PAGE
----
Ah, bank holiday Monday. A day for lie-ins and breakfast in bed – and even better, in May, we get two of them. Sadly – or perhaps not so sadly – that’s not how my bank holidays turned out this year. Instead of the promised lie-in, I was up and about at 5am, making my way to the Epsom Downs. ‘If you’re awake already, you must either have children or be working over the bank holiday’, the radio presenter commented as I drove down. Well no, not exactly. I was awake out of choice – because I’d agreed to ride in the Magnolia Cup, a ladies’ charity race at the Qatar Goodwood Festival at the end of July.
When I signed up, it sounded like a good idea. But in the early hours of bank holiday Monday, I wasn’t quite so keen. When people find out that I’m riding in a race, the first question is almost invariably ‘flat or jumps?’. When I reply that there’s no jumping involved, they tend to look disappointed or – well, not exactly disdainful, but there’s certainly a feeling that a flat race isn’t anything to worry about.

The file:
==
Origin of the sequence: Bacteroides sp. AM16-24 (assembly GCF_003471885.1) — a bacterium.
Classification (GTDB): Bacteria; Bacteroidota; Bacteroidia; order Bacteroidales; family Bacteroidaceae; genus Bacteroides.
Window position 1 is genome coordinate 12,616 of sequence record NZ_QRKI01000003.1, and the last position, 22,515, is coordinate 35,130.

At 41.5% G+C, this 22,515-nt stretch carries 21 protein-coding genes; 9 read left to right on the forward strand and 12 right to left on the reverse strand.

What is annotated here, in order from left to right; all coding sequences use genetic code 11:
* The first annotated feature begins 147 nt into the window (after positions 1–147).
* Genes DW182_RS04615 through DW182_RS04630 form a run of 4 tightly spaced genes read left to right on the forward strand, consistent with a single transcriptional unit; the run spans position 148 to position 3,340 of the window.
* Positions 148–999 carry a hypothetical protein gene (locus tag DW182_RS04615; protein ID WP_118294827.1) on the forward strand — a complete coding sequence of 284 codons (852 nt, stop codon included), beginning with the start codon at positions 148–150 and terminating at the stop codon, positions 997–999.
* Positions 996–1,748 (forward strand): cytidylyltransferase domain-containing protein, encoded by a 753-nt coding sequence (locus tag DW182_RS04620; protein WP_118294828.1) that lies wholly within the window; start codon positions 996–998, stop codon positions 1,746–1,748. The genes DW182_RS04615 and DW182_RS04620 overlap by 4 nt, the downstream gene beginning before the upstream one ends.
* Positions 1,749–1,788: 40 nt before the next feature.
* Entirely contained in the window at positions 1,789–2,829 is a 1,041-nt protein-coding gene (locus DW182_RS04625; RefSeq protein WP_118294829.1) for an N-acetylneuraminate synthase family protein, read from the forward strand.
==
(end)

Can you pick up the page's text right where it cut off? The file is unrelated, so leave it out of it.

With under three weeks to go ’til the race however, I am worried enough about riding a racehorse in a field of 11 other horses, all travelling at 45mph, without factoring in jumps. I’m desperately trying to fit in as much riding as possible around my work – I’ve decided that at this point in time, all riding is good riding, so as well as riding on the gallops a couple of times a week, I’m riding some kind of horse pretty much every single day… though I’ve no idea how much good it’ll do.
Part of my worry stems from the fact that I’m a complete newbie to racing. Yes, I’ve been to the races hundreds of times, but before March I’d never even sat on a racehorse. There are a total of eleven women riding, and many of them have ridden in the race before – for one rider, Dido Harding, this will be her fifth Magnolia Cup. I, on the other hand, have no clue what to expect. I’ve gained some comfort from the fact that two of the others who I know and are also riding – Alby Bailey and Georgie Lane-Godfrey – are also new to the whole thing, so we desperately share any information and worries with one another, frantic to learn any tricks of the trade before it’s too late. Is it too late? Let’s hope not!